Over the course of a year, former Scottish Field staff writer Louise Gray decides to only eat what she has killed, a task that sounds impossible but is achieved with a gritty determination.
Gray faces a variety of challenges – like the fact she might not be a very good shot – and overcomes these while also demonstrating important lessons about where the food we eat comes from and how it is nurtured and killed.
She takes in the complete spectrum of food consumption and production from McDonald’s burgers, farmed fish and halal slaughter to the growing alternative food culture available to us, which includes roadkill and alternative sources of protein such as insects, in-vitro meat and plant-based proteins.
As the title suggest, Gray – who was largely vegetarian before beginning this project – spends a lot of time killing fish, squirrels and game, including deer.
She doesn’t pull any punches with tales of the actual slaughter, but horrible as the descriptions of killing are, they are realistic and more matter-of-fact than indulgent.
‘Nothing, no Gaelic songs, shooting literature, philosophy, nothing, can give you the answer,’ she writes. ‘People ask: what was going through your head? What were you thinking? I know what I wasn’t thinking. There is no testosterone surge, no primordial hit, no elation.’
It’s a brutally honest assessment of what some consider sport, and some consider murder.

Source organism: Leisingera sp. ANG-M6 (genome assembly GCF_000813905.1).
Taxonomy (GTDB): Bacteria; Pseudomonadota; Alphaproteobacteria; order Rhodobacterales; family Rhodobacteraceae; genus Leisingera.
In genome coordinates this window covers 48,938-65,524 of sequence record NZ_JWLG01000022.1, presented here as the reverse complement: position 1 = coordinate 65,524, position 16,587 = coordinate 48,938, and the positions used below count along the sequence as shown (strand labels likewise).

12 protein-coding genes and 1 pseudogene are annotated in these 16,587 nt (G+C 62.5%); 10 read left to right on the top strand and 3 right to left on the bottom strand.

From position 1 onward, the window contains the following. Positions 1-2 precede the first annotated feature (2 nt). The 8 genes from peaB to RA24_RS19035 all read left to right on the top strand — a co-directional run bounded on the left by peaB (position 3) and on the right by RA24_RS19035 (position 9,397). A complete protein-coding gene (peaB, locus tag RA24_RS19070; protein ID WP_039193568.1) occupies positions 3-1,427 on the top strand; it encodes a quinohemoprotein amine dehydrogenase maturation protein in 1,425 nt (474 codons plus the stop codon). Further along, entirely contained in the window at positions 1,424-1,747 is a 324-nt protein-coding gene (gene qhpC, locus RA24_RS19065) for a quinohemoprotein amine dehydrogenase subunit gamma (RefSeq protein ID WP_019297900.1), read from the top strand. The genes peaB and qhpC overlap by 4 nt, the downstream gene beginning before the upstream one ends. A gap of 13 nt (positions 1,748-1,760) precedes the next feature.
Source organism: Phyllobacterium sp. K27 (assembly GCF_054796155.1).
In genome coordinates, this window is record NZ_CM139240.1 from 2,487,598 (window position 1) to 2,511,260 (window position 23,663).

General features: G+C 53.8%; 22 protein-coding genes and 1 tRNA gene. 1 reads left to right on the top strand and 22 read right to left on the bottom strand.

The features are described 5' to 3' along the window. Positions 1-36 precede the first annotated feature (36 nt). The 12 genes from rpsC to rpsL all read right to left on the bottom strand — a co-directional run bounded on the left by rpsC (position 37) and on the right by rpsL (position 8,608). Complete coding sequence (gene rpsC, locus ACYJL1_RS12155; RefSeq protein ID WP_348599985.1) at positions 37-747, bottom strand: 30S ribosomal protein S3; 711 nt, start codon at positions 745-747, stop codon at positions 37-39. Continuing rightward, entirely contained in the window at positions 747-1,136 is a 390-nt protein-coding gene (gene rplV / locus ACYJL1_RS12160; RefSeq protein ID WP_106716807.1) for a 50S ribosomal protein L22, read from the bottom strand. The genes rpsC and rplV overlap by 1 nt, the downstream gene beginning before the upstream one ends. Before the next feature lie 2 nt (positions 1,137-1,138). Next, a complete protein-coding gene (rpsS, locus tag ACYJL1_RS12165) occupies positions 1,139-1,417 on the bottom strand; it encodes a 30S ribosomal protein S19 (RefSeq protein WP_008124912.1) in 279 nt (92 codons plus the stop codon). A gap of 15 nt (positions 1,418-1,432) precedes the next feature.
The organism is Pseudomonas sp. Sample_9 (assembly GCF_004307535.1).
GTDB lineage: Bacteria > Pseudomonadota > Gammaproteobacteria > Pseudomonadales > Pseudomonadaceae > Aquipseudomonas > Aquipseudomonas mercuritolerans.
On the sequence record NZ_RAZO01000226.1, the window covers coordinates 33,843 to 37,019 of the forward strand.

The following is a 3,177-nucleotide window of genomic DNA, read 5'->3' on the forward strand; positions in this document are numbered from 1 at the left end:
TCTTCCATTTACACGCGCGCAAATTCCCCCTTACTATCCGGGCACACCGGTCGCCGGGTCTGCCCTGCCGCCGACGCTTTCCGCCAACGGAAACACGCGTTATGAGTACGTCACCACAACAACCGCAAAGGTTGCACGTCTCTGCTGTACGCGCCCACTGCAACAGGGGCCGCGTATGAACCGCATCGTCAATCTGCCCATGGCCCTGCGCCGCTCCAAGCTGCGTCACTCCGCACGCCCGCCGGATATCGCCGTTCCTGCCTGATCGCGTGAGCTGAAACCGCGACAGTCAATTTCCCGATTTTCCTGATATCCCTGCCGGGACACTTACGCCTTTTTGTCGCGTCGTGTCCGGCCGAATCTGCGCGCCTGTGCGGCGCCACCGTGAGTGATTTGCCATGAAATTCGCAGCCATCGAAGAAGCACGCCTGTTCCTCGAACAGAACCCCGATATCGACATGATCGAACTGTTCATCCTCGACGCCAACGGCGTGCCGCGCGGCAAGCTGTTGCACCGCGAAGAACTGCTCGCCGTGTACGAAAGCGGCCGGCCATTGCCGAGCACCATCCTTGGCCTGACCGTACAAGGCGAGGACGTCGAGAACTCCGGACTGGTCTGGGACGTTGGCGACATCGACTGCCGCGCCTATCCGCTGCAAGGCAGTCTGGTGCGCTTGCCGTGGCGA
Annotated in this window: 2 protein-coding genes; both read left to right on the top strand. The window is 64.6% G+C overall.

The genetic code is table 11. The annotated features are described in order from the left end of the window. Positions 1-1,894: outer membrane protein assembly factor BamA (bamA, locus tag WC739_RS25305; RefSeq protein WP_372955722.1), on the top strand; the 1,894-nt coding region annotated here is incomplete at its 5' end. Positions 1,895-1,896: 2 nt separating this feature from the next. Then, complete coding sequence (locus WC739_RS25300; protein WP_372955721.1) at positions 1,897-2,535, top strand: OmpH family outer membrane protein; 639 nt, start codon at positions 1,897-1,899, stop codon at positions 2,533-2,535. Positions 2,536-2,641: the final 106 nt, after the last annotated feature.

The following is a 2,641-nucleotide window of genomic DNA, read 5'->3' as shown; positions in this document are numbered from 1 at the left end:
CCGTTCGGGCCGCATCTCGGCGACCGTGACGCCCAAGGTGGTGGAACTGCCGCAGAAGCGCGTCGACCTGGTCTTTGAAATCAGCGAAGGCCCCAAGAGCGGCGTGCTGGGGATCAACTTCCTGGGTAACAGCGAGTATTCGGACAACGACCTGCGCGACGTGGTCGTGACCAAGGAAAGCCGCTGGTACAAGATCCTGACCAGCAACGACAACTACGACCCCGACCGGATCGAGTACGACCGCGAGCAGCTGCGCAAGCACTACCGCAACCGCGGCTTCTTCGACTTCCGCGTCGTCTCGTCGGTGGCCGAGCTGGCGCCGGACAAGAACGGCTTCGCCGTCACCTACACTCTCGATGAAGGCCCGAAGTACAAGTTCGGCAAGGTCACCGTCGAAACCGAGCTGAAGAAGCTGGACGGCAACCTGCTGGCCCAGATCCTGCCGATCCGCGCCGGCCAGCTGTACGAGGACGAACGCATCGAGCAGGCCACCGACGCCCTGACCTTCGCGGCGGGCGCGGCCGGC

Gray is also informative: her knowledge, backed up by impressive research, educates the reader on why we produce the meat in the way we do and why we use certain methods of capture. Yet she is never judgemental.
With a charm that endears, Gray keeps the reader hooked with tongue-in-cheek stories of embarrassing foot-in-mouth moments. She tells us of awkward friends and failed flirting, mixing it up with triumphant tales of overcoming her modern fears.
Gray intelligently articulates the modern dilemma of how to eat meat in a sustainable way. As she astutely points out, eating 60 billion animals a year is damaging our environment, so why isn’t everyone asking whether we should be cutting down our meat consumption?
This book is at times an uncomfortable read, there are grim moments and Gray forces you to question your own assumptions and eating habits – but it is a must-read for everyone, not just for carnivores.
The Ethical Carnivore, by Louise Gray, published by Bloomsbury, £16.99.